Billie Jean King Supports Talks With Saudi Arabia on Women’s Tennis Events
Billie Jean King, the leading architect of women’s professional tennis who is widely regarded as the first female athlete-activist, said Friday that she supported talks between the women’s tour and Saudi Arabia on holding competitions in the kingdom, despite its abysmal record on human rights.
“I’m a huge believer in engagement — I don’t think you change unless you engage,” King said Friday at an event celebrating the 50th anniversary of the founding of the WTA, the women’s professional tour. “I would probably go there and talk to them.”
After King’s comments, Steve Simon, the chief executive of the WTA Tour, said women’s tennis was seriously evaluating partnerships with Saudi Arabia. He suggested that potentially holding events there would be a way to support “progress” for women, while the country is trying to become a destination for major sports.
“Sometimes when you are in the position we are in, you need to support the change,” Simon said, referring to the tour’s commitment to gender pay equity and its loss of revenue during the pandemic and an 18-month suspension of operations in China over Peng Shuai.
He said Saudi Arabia had “a long way to go,” especially in its laws banning homosexuality, but that change was underway in the country. “You want them to do what they are doing” and support that, he added.
Why It Matters: Saudi Arabia continues to expand its footprint in sports.
The comments from King and Simon were the strongest signal yet that Saudi Arabia is expanding and accelerating its efforts to become a part of not just men’s tennis but also women’s, among other sports like soccer, Formula 1 and golf. The Saudi wealth fund’s LIV Golf circuit recently agreed to a merger with golf’s PGA Tour after an acrimonious rivalry that included litigation and the loss of a handful of the tour’s biggest stars to the upstart league.
Looking to avoid that scenario and always on the hunt for new investors, tennis executives have spoken openly of their ongoing discussions with Saudi officials about holding tournaments there as soon as this year. Saudi Arabia is bidding to become the host of the Next Gen Finals, a men’s event for 21-and-under players scheduled for December. Saudi Arabia’s bid includes the option of holding a women’s Next Gen event there as well.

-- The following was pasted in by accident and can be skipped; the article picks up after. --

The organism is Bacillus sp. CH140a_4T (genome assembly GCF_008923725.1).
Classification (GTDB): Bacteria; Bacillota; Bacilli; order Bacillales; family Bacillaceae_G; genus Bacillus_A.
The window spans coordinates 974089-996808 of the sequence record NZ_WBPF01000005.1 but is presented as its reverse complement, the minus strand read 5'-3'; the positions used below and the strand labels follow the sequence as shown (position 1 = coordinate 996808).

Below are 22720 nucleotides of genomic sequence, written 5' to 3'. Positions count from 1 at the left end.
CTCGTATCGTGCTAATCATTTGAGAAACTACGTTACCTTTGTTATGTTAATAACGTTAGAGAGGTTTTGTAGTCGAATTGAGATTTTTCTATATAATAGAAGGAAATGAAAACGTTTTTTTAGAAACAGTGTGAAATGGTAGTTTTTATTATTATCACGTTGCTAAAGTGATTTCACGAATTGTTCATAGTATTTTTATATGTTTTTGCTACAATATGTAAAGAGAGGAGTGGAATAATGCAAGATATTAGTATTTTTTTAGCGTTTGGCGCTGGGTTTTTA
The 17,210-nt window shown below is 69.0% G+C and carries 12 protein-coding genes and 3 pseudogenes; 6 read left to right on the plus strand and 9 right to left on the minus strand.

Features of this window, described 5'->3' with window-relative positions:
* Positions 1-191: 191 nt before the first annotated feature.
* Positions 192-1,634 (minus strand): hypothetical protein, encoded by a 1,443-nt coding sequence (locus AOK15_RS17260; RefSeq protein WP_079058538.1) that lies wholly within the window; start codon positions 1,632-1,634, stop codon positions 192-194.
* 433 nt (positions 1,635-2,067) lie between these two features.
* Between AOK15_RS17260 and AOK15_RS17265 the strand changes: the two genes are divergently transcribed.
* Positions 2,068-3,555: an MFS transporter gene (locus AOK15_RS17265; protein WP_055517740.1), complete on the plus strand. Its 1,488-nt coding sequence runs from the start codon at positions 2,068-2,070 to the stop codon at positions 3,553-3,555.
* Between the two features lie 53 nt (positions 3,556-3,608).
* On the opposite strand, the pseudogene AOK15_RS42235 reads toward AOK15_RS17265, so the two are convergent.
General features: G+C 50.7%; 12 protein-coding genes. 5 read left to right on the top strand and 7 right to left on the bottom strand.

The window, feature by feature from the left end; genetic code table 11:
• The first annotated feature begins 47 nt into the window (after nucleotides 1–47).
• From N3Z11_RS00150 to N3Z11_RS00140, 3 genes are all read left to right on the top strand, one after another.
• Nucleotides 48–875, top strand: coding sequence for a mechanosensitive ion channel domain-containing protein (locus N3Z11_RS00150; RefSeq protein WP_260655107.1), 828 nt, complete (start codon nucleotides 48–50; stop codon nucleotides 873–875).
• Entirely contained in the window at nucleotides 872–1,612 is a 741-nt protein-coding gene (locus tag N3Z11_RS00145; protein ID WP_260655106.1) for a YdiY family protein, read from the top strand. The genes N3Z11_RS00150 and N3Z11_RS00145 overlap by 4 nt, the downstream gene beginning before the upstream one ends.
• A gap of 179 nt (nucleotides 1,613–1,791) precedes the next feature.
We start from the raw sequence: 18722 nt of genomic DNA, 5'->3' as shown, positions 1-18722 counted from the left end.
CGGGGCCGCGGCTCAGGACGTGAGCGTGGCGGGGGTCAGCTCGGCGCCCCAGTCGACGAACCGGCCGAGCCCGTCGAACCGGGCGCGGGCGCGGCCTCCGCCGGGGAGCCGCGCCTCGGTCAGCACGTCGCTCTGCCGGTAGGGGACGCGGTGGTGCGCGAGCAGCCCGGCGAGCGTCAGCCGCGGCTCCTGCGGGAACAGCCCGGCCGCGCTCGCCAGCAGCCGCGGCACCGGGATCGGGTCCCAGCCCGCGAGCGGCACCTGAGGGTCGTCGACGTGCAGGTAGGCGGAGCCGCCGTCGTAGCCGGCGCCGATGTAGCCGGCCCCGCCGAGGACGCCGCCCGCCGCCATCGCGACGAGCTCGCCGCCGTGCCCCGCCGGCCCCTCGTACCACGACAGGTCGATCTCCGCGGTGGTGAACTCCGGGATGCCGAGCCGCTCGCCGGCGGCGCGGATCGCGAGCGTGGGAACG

Simon traveled to Riyadh in February with other WTA executives and players for meetings with Saudi officials.
Background: Players have expressed concern for their safety.
The issue is especially complicated for the women’s tennis tour in part because there are a number of openly gay players, including Daria Kasatkina of Russia, who is ranked No. 11 in the world and often travels with her partner. The men’s tour does not have any players who are openly gay.
Sloane Stephens, a member of the WTA Tour Players’ Council, said it was important for L.G.B.T.Q. players to feel safe while competing in Saudi Arabia.
“That is part of the evaluation,” Stephens said. “We want to make sure everyone is safe and comfortable and feels supported.”
King is openly gay as well, but she cited the WTA’s decision to play in Doha beginning in 2008 as a precedent for supporting countries who say they want to become more progressive. Simon said that, during his visit to Riyadh, he had noticed some of the same changes that Doha had said it wanted to make 15 years ago when women had “zero rights” and there were concerns about whether the players would be safe wearing short, sleeveless tennis outfits.
“It’s about celebrating the betterment of women, that there is change coming,” Simon said. “I’m not Saying Saudi Arabia is a place we should be doing business with. They have a long way to go, but they are making changes.”
What’s Next: The timetable is uncertain.
Simon said there was no timetable for making a decision about the WTA going to Saudi Arabia. However, the tour has yet to announce a location for its season-ending Tour Finals. The tour and the Chinese government are currently negotiating the future of that event. The WTA suspended its operations in China for 18 months after player Peng Shuai was seemingly silenced after she appeared to accuse a former top government official of sexually assaulting her and the tour was unable to contact her.
Matthew Futterman is a veteran sports journalist and the author of two books, “Running to the Edge: A Band of Misfits and the Guru Who Unlocked the Secrets of Speed” and “Players: How Sports Became a Business.” @mattfutterman
Source: Read Full Article